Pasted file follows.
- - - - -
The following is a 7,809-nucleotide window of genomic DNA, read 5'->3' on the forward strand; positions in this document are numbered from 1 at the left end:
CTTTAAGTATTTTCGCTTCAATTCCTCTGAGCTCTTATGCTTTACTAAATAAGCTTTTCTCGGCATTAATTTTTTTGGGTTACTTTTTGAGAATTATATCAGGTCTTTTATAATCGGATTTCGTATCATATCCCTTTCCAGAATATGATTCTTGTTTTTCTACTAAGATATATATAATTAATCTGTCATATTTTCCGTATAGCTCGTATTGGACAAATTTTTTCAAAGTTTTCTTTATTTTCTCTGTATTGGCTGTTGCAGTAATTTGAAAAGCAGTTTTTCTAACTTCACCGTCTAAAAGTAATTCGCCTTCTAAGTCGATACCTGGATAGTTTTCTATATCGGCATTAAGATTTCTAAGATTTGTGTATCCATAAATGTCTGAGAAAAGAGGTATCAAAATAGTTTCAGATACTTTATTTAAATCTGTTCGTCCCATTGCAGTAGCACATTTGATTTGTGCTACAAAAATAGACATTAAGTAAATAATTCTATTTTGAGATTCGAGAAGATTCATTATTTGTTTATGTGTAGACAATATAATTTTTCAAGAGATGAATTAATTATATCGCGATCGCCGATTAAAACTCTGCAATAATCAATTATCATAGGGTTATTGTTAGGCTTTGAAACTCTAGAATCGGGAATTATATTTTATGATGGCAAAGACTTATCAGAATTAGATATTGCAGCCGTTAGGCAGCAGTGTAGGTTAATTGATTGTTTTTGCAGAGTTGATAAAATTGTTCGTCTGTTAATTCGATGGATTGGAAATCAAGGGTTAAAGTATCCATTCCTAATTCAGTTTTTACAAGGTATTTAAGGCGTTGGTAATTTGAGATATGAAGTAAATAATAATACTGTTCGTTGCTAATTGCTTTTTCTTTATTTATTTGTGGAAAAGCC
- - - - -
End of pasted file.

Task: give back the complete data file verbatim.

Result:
The following is a 7,809-nucleotide window of genomic DNA, read 5'->3' on the forward strand; positions in this document are numbered from 1 at the left end:
CTTTAAGTATTTTCGCTTCAATTCCTCTGAGCTCTTATGCTTTACTAAATAAGCTTTTCTCGGCATTAATTTTTTTGGGTTACTTTTTGAGAATTATATCAGGTCTTTTATAATCGGATTTCGTATCATATCCCTTTCCAGAATATGATTCTTGTTTTTCTACTAAGATATATATAATTAATCTGTCATATTTTCCGTATAGCTCGTATTGGACAAATTTTTTCAAAGTTTTCTTTATTTTCTCTGTATTGGCTGTTGCAGTAATTTGAAAAGCAGTTTTTCTAACTTCACCGTCTAAAAGTAATTCGCCTTCTAAGTCGATACCTGGATAGTTTTCTATATCGGCATTAAGATTTCTAAGATTTGTGTATCCATAAATGTCTGAGAAAAGAGGTATCAAAATAGTTTCAGATACTTTATTTAAATCTGTTCGTCCCATTGCAGTAGCACATTTGATTTGTGCTACAAAAATAGACATTAAGTAAATAATTCTATTTTGAGATTCGAGAAGATTCATTATTTGTTTATGTGTAGACAATATAATTTTTCAAGAGATGAATTAATTATATCGCGATCGCCGATTAAAACTCTGCAATAATCAATTATCATAGGGTTATTGTTAGGCTTTGAAACTCTAGAATCGGGAATTATATTTTATGATGGCAAAGACTTATCAGAATTAGATATTGCAGCCGTTAGGCAGCAGTGTAGGTTAATTGATTGTTTTTGCAGAGTTGATAAAATTGTTCGTCTGTTAATTCGATGGATTGGAAATCAAGGGTTAAAGTATCCATTCCTAATTCAGTTTTTACAAGGTATTTAAGGCGTTGGTAATTTGAGATATGAAGTAAATAATAATACTGTTCGTTGCTAATTGCTTTTTCTTTATTTATTTGTGGAAAAGCC